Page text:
This is an interesting and entertaining course. And never before have I seen outtakes during the credits after the final lecture of a Great Courses series. Excellent stuff.

Written Communications

Written CommunicationsWritten Communications: Being Heard and Understood
Allison Friederichs, PhD
University of Denver, University College
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The advantage of having a Wondrium subscription is that I don’t have to consider whether or not a given course is worth buying. I can simply start streaming the course and see how I like it. With Written Communications: Being Heard and Understood, the course description intrigued me. At the same time, the title of the first lecture put me off: “Impactful Writing.” Impactful? Really? But then the Merriam-Webster Unabridged online dictionary lists the word with no qualification. There is no notation such as “nonstandard” or “informal.” So I forged ahead.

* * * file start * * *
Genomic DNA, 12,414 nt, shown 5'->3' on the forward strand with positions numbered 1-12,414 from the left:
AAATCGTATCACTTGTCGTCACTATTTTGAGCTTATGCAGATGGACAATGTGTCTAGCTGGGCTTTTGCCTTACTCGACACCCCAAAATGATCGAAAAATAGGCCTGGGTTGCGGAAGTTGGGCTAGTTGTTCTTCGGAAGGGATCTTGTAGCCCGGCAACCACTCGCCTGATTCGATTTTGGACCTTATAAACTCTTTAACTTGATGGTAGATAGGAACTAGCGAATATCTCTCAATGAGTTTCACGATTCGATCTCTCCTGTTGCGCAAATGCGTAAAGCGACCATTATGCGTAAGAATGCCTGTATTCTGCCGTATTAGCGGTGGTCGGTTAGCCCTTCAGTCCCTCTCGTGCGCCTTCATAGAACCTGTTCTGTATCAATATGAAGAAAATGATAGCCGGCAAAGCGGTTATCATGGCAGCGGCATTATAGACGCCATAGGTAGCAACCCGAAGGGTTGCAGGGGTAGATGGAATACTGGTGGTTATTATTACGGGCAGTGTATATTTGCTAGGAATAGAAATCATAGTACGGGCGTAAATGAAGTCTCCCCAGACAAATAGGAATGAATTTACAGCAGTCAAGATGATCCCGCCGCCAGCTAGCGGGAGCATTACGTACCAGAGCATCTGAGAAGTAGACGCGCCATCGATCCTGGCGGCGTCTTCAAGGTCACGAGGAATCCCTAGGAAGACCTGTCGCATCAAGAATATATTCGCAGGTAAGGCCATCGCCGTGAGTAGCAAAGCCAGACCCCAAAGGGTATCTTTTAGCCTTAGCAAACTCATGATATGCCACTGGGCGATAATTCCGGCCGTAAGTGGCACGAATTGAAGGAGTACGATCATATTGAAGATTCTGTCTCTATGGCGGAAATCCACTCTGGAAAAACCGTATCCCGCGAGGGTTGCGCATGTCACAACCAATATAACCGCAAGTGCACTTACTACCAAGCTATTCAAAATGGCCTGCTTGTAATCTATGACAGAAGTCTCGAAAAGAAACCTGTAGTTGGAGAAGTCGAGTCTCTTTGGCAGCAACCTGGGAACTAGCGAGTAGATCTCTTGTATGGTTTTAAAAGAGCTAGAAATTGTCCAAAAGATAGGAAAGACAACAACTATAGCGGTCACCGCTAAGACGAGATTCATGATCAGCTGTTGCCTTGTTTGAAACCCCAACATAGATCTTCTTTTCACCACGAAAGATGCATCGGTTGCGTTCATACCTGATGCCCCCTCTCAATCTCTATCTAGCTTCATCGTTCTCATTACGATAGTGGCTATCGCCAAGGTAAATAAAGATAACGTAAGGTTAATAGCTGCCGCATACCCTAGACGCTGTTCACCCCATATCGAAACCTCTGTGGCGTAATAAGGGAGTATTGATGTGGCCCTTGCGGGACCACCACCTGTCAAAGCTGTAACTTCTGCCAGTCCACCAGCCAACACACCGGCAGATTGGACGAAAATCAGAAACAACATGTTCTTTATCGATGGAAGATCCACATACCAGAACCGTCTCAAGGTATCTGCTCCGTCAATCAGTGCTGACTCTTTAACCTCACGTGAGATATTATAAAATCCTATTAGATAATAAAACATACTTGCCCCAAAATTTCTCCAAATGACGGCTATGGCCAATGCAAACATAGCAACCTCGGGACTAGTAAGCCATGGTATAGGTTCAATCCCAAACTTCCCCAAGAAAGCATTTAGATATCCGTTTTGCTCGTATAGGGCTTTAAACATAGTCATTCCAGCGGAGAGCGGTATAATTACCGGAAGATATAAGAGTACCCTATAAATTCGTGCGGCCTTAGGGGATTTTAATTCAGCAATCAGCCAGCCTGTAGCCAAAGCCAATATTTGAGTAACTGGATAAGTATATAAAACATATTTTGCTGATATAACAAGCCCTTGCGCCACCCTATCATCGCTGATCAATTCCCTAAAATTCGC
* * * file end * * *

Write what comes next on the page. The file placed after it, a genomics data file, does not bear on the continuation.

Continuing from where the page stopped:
The course was, in fact, very useful. The focus of the course is on business writing, but much of the content is applicable no matter what kind of writing you are doing. Despite her use of the word “impactful” (which she uses often) and despite her charming, witty (I’m tempted to say perky) demeanor, Allison Friederichs is old school and no-nonsense when it comes to grammar and usage. She comes down firmly against the singular “they,” only offering a sort of footnote at the end of the discussion, acknowledging that the usage is becoming accepted in many circles. She favors, as you would expect, the Oxford comma.